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Impact of Spectral Notch Width on Neurophysiological Plasticity and Clinical Effectiveness of the Tailor-Made Notched Music Training

  • Robert Wunderlich,

    Affiliations Institute for Biomagnetism and Biosignalanalysis, University Hospital of Münster, Münster, Germany, Institute for Physiological Psychology, University of Bielefeld, Bielefeld, Germany

  • Pia Lau,

    Affiliation Institute for Biomagnetism and Biosignalanalysis, University Hospital of Münster, Münster, Germany

  • Alwina Stein,

    Affiliation Institute for Biomagnetism and Biosignalanalysis, University Hospital of Münster, Münster, Germany

  • Alva Engell,

    Affiliation Institute for Biomagnetism and Biosignalanalysis, University Hospital of Münster, Münster, Germany

  • Andreas Wollbrink,

    Affiliation Institute for Biomagnetism and Biosignalanalysis, University Hospital of Münster, Münster, Germany

  • Claudia Rudack,

    Affiliation Department of Otolaryngology, University Hospital of Münster, Münster, Germany

  • Christo Pantev

    Affiliation Institute for Biomagnetism and Biosignalanalysis, University Hospital of Münster, Münster, Germany

Impact of Spectral Notch Width on Neurophysiological Plasticity and Clinical Effectiveness of the Tailor-Made Notched Music Training

  • Robert Wunderlich, 
  • Pia Lau, 
  • Alwina Stein, 
  • Alva Engell, 
  • Andreas Wollbrink, 
  • Claudia Rudack, 
  • Christo Pantev


Tinnitus, the ringing in the ears that is unrelated to any external source, causes a significant loss in quality of life, involving sleep disturbance and depression for 1 to 3% of the general population. While in the first place tinnitus may be triggered by damage to the inner ear cells, the neural generators of subjective tinnitus are located in central regions of the nervous system. A loss of lateral inhibition, tonotopical reorganization and a gain-increase in response to the sensory deprivation result in hypersensitivity and hyperactivity in certain regions of the auditory cortex. In the tailor-made notched music training (TMNMT) patients listen to music from which the frequency spectrum of the tinnitus has been removed. This evokes strong lateral inhibition from neurons tuned to adjacent frequencies onto the neurons involved in the tinnitus percept. A reduction of tinnitus loudness and tinnitus-related neural activity was achieved with TMNMT in previous studies. As the effect of lateral inhibition depends on the bandwidth of the notch, in the current study we altered the notch width to find the most effective notch width for TMNMT. We compared 1-octave notch width with ½-octave and ¼-octave. Participants chose their favorite music for the training that included three month of two hours daily listening. The outcome was measured by means of standardized questionnaires and magnetoencephalography. We found a general reduction of tinnitus distress in all administered tinnitus questionnaires after the training. Additionally, tinnitus-related neural activity was reduced after the training. Nevertheless, notch width did not have an influence on the behavioral or neural effects of TMNMT. This could be due to a non-linear resolution of lateral inhibition in high frequencies.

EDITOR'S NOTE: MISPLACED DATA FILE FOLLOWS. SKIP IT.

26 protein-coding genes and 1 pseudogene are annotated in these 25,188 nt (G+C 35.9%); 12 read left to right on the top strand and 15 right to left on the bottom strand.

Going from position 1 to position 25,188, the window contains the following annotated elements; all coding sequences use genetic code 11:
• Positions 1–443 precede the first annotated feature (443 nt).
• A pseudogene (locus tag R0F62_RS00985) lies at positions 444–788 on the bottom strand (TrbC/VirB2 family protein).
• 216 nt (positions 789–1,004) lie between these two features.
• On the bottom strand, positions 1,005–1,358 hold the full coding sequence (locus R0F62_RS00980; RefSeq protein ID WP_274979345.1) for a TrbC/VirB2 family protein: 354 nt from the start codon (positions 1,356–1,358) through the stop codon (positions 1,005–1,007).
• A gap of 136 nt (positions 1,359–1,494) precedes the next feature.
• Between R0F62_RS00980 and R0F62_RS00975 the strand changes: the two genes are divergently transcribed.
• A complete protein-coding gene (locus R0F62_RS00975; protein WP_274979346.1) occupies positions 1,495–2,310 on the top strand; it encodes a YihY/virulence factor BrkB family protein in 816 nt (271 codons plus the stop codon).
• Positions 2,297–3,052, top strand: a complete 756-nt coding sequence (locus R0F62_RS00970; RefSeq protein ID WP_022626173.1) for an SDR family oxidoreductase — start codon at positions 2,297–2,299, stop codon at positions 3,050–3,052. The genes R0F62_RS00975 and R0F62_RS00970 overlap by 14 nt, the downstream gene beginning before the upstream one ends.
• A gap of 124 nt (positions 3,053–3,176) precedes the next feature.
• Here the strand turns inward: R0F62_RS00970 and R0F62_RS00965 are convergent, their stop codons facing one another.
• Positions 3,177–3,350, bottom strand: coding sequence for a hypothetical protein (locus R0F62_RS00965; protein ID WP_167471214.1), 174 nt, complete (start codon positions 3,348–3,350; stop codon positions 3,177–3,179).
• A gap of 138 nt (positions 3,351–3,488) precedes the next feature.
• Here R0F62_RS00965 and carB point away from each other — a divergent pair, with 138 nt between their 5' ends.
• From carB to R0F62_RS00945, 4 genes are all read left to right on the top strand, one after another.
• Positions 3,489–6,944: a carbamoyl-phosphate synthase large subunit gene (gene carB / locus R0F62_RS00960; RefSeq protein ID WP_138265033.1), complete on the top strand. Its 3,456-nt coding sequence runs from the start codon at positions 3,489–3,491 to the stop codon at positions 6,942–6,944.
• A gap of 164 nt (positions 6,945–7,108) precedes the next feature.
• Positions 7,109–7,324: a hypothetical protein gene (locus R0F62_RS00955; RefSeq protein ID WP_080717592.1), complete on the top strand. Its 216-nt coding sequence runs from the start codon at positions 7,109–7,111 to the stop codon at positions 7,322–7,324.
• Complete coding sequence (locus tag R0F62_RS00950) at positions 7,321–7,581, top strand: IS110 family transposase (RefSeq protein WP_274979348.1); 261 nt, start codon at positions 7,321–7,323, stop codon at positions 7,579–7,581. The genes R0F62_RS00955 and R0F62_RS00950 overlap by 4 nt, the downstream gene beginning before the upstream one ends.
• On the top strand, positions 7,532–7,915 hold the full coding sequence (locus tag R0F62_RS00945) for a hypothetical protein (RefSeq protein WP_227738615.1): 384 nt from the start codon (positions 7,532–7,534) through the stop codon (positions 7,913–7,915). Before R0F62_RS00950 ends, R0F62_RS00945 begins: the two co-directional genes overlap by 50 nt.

Tinnitus is known as the perception of a sound without any external source. For most people transient tinnitus is common, yet for 10 to 15% of the general population tinnitus remains an ongoing condition [1]. While many people adapt to their tinnitus, for 1 to 3% tinnitus means a significant reduction of quality of life [2]. Common complaints are sleeping problems, stress and even depression. The risk to experience tinnitus increases with increasing age [3]. Since our population is growing older, it is realistic to expect that the percentage of people with tinnitus will even increase in the future. However, also young people are affected by tinnitus, e.g. the widespread and often very loud use of mobile music players with insert earphones during recreational time is related to an increase of hearing problems and tinnitus [4,5]. Tinnitus is not only causing a decreased quality of life for some patients, but is also a health issue with economic effects [6]. Considering this, it is consequent that the scientific and medical society puts much effort into developing efficient treatments against tinnitus.

Unspecific treatments have attempted to facilitate blood circulation in the cochlea via infusion, medication or a hyperbaric environment to enable regeneration of affected hair cells. While this might help during acute tinnitus that is for instance caused by noise traumas and cochlea insults, it is not an effective treatment for chronic tinnitus [7]. Yet, our understanding of the neurophysiological fundamentals of tinnitus has improved, which enables to target tinnitus in more specific ways. Tinnitus is assumed to be the result of maladaptive plasticity in the auditory cortex in reaction to the degeneration of neurons in the cochlea [8]. In normal hearing, excitation does not only spread to higher neuronal levels but adjacent neurons also inhibit each other, a phenomenon called lateral inhibition [9,10]. When hearing loss occurs, neurons in the auditory cortex do not reduce or even only lose their afferent input from the cochlea. Moreover, the lateral inhibition affecting neurons coding neighboring frequencies also decreases [11,12]. Tonotopical reorganization sets in and neurons with lost input start responding to input from non-affected frequency areas, preferably at the audiometric edge frequency [13]. Together with the lost inhibition this results in an over-representation of frequency regions at the edge of the hearing loss [8]. The overall loss of input from sensory cells might also change the sensitivity functions of neurons in the auditory cortex, leading to a gain increase [14]. Amplification of spontaneous activity then causes a synchronized activation that is above the perceptual threshold.